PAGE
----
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  • Writer's pictureJason X

Articles About How to Get Traffic to Your Website Are Vaporware

Updated: Apr 11, 2023

When Steve Martin was doing standup as an up-and-coming comedian, he had a bit that went something like this:

You can be a millionaire and never pay taxes. How, you ask? First: get a million dollars.

Every article I've read about how to increase traffic to your website is the same as Steve Martin's advice on how to be a millionaire and never pay taxes. These articles are nothing more than vaporware.

The definition of vaporware is: unfinished software that looks great but still isn't functional. In other words, it's useless. Just like these articles on increasing traffic. They don't tell you how to do it; they either just repeat the obvious or tell you what to do without the actual "how to."

Let's look at the most frequently used "tips" for increasing traffic:

  1. Write great content. Gee, thanks Captain Obvious. Who sets out to publish poorly written or uninformative articles? Nobody. Also, everyone thinks their crap doesn't stink, so this tip is useless regardless of what you're publishing. Still, everyone knows people will not flock to a dumb idea or a topic nobody cares about. Also, you could write the best article ever written and it won't magically bring traffic. Remember Field of Dreams? "Build it, and they will come." Just like the movie, that statement is a fantasy.

  2. Write a catchy title. Again, pretty obvious, but they're also setting a trap for you. Then you start reading articles on catchy titles and realize it's all about click bait. A serious writer should not be lumped in with these clowns. The title should reflect the content and certainly should catch the eye, but don't be gauche. I won't even read articles anymore that have "Hack" or "Masterclass" in the title. "Hack" implies the writer is imparting some secret that nobody else knows, but alas, these "hacks" are blatantly obvious tips that everyone already knows. And "masterclass" implies some level of brilliance someone highly regarded is imparting, like Warren Buffet, who will tell you to first, get a million dollars.

  3. Promote through social media. I agree with this, but this only works if you have a lot of followers and plenty of engagement. So what's their first tip regarding this topic? Get a million followers. Again, they don't tell you how, just what.

  4. SEO (Search Engine Optimization). These articles say things like, "If done precisely, you will see results," and then they proceed to tell you generally how to do it. One of the reasons they advise broadly is because SEO algorithms are constantly changing. In addition, it's just too damn complicated. And finally, it doesn't work. Yes, you should tag your articles and include the keyword in the title, etc. but ultimately, this won't drive much traffic to your site. Why? When you Google key words, it may return billions of pages. Do you really think your article will magically appear at the top because you assigned some tags? You know what will get you closer? Paid ads and hiring a professional SEO agency. There's no free ride here. But they don't tell you that.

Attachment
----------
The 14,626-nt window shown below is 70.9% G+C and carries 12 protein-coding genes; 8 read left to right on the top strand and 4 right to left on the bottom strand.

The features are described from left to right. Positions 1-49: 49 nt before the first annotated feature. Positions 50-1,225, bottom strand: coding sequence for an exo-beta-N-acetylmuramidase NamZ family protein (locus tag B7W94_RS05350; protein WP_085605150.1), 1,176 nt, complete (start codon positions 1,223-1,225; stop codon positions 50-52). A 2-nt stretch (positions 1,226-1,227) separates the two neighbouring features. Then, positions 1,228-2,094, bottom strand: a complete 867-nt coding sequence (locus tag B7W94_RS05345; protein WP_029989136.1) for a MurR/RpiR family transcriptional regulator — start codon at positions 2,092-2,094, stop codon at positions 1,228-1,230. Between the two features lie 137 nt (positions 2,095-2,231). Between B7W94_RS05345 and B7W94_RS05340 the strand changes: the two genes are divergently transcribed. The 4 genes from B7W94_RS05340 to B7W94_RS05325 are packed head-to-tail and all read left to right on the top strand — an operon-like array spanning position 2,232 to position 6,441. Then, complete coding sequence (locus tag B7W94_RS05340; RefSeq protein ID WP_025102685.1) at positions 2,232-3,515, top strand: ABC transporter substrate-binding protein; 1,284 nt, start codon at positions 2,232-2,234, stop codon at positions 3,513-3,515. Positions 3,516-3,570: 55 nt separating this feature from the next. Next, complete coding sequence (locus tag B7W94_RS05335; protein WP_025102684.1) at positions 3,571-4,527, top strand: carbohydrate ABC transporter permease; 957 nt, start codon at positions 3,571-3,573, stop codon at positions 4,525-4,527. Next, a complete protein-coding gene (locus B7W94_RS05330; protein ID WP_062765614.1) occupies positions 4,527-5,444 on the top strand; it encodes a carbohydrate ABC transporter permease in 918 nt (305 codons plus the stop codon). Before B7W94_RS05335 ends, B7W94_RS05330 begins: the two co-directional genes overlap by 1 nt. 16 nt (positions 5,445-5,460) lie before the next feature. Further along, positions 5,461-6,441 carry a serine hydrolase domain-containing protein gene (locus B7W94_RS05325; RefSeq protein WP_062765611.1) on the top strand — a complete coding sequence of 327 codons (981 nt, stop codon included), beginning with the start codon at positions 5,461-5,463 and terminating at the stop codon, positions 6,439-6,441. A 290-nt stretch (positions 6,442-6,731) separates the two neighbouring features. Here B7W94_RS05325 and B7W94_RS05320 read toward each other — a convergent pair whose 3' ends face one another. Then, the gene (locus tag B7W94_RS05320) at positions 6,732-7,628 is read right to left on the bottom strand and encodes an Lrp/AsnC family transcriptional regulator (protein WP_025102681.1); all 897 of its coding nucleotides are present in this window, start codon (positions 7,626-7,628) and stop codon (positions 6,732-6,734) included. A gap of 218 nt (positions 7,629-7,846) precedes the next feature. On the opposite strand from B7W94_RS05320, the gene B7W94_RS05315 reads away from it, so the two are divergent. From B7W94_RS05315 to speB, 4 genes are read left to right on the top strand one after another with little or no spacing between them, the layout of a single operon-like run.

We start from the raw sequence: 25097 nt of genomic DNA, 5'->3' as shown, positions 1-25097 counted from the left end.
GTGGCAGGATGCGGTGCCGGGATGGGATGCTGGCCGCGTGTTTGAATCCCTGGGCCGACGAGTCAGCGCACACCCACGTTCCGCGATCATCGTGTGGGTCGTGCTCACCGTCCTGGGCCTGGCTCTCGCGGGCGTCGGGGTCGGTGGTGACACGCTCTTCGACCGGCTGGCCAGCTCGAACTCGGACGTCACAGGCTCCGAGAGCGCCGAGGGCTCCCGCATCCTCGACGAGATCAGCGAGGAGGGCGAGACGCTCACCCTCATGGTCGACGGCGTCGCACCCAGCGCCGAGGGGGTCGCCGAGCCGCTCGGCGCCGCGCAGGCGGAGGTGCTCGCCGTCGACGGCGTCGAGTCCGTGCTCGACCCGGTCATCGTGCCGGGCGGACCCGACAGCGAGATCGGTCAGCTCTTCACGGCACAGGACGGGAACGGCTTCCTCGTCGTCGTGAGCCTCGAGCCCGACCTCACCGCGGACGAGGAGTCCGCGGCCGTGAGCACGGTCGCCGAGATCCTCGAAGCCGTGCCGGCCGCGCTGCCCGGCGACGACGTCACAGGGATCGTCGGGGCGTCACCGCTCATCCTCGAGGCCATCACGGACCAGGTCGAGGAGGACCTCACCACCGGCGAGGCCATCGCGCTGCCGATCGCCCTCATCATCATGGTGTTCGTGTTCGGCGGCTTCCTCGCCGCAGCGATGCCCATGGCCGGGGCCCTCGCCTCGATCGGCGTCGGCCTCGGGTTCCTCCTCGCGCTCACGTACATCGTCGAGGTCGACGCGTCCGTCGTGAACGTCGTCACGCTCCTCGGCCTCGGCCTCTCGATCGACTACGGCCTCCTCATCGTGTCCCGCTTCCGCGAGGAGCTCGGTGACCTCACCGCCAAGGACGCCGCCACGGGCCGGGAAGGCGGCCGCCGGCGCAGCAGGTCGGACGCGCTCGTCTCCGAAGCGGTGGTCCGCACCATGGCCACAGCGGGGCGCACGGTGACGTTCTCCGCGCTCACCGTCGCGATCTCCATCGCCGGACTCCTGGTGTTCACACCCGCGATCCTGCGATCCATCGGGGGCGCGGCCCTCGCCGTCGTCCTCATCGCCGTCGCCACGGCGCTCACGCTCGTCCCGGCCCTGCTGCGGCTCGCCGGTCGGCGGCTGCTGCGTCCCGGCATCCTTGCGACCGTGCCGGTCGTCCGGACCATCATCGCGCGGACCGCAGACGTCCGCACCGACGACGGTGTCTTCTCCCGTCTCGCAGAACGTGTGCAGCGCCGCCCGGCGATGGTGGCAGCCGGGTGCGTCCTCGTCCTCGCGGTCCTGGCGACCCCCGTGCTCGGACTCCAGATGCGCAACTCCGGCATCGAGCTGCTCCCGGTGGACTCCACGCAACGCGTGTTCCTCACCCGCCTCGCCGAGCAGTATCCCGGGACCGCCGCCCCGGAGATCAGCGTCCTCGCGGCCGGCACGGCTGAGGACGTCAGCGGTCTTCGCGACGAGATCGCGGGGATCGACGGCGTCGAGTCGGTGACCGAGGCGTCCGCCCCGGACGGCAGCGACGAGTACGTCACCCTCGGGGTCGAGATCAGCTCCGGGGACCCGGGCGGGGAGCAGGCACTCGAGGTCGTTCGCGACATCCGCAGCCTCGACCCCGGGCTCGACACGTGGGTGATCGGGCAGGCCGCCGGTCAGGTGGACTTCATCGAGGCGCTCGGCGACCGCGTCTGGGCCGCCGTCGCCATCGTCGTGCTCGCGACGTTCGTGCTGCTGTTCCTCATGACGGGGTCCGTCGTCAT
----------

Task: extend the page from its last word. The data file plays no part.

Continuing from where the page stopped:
5. Email Marketing. And of course, the first thing they say is "Get an email list." Then the article proceeds to discuss the benefits of email marketing which are wonderful but also useless if you don't have an email list. They do, however, offer the suggestion to embed an email list sign-up box on your landing page or via a popup to build that list even though you have no traffic yet. So essentially, you can only really build this email list after you get traffic. This tip consistently offers advice on what to do with your email list not how to build one.

  6. Be patient! These articles like to end with the most useless tip of all. You've offered nothing of value in your article and now you tell me to be patient. Don't patronize me.

These articles have been around for a long time and continue to be churned out, offering little or no actionable tips. Why? Because none of these writers know how to get traffic to your website. Or they do, but they're not telling you because it's something nefarious. People know how to game the system, but they won't tell you the details either because it's shady or they don't want the competition to know. I wish I could tell you how to increase traffic by 500% in just a month, but I'm only less knowledgeable about the task after reading these worthless articles. If you figure it out, let me know. Just go to my website and sign up for my mailing list--then I'll have your info (will that work?).

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2 comentarios

Jason X
Jason X
22 mar 2023

That’s what I’m talking about. That’s some practical advice from someone doing something that shows results. Thank you for that good advice. Makes sense and it’s working for you. Much appreciated!

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22 mar 2023

I ask people individually on Twitter and Scribophile and a few other places to try a free sample of my published books by giving them a link to those pages of my website. While they're there, they might go on to click around and explore. But I give them a precise reason to go to my site.

I think putting links to my site in my own email newsletters and in the newsletters of my many author friends and on their blogs is helping, too. But as for my blog content, more people read it in my newsletters than they do directly on my website. People don't generally think to check my blog every month to see if I've posted…

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